The Storm that Darkened the Entire World:
Did a Tsunami Strike Java and Sumatra During Ancient Times? (cont.)
By Dr. Caesar Voûte and Mark Long
Central Java's Book Of Ancient Kings
In Catastrophe: An Investigation into the Origins of the Modern World, David Keys draws our attention to Java's Book of Ancient Kings (Pustaka Raja Purwa), which appears in two distinct versions ? one compiled in 1869 and a second that dates from the mid- to late-1880's. Both documents describe a volcanic eruption on Java that was centered on Mount Batuwara near modern-day Pulosari. The horrendous tsunami that followed in its wake reportedly devastated an area that had ranged from Java's Mount Kamula (Mount Gede) to Mount Rajabasa in southwest Sumatra.
Until recently, many scholars viewed Java's Book of Ancient Kings as nothing more than a veiled attempt on the part of a 19th century Javanese intellectual to remold the island's history in opposition to Dutch colonial rule. Moreover, some early western historians even thought that the writings of Ranggawarsita III ? the complier of both text versions ? had been influenced by the mammoth Krakatoa eruption that took place in 1883. In light of last year's devastating tsunami, however, these purported records from the archipelago's distant past are now demanding a careful reexamination.
"A great glaring fire which reached to the sky came out of the mountain," states one version of the text. "There was a furious shaking of the earth, total darkness, thunder and lightning. Then came forth a furious gale together with torrential rain and a deadly storm darkened the entire world," says the other account. In addition, the younger of the two documents tells us that "not only did this heavy rain not extinguish the eruption of fire, but it made it worse."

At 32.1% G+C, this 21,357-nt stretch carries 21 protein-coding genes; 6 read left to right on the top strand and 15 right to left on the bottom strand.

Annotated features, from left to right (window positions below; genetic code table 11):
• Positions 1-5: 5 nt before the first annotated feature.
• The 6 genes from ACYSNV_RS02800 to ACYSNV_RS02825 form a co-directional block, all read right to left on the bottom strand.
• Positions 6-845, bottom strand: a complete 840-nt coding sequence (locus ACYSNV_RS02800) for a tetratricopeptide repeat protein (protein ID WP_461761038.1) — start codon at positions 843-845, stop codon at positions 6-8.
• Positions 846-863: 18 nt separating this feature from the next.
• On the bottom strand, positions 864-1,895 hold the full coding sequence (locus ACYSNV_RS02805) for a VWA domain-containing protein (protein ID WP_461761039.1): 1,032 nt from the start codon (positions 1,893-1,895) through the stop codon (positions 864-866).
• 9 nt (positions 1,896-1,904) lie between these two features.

The volcanic eruption described in the text appears to have unleashed boiling tidal waves of steam, sulfur, carbon dioxide, and carbon monoxide, which subsequently spread outward in all directions. The volcano subsequently collapsed and sank into the earth with a tremendous roar.
Fig. 2: Sunda Strait
The explosion was so massive that it also caused large areas of land to sink below sea level. Afterwards, "when the waters subsided it could be seen that the island of Java had been split in two, thus creating the island of Sumatra."
This last report is not as far-fetched as it might seem at first glance. According to the British consul in Batavia Alexander Cameron, the explosive eruption of Krakatoa that occurred in 1883 had triggered the tsunami that submerged Poeloe Teemposa as well as other small islands in the Sunda Strait between Java and Sumatra. Moreover, a reef subsequently formed in "the channel usually taken by steamers" between Krakatoa and the Sibesie Islands. Cameron also believed that the entire southeast coast of Sumatra "must have suffered severely from the effects of the sudden influx of the sea, and thousands of natives inhabiting the villages on the coast must have almost certainly perished."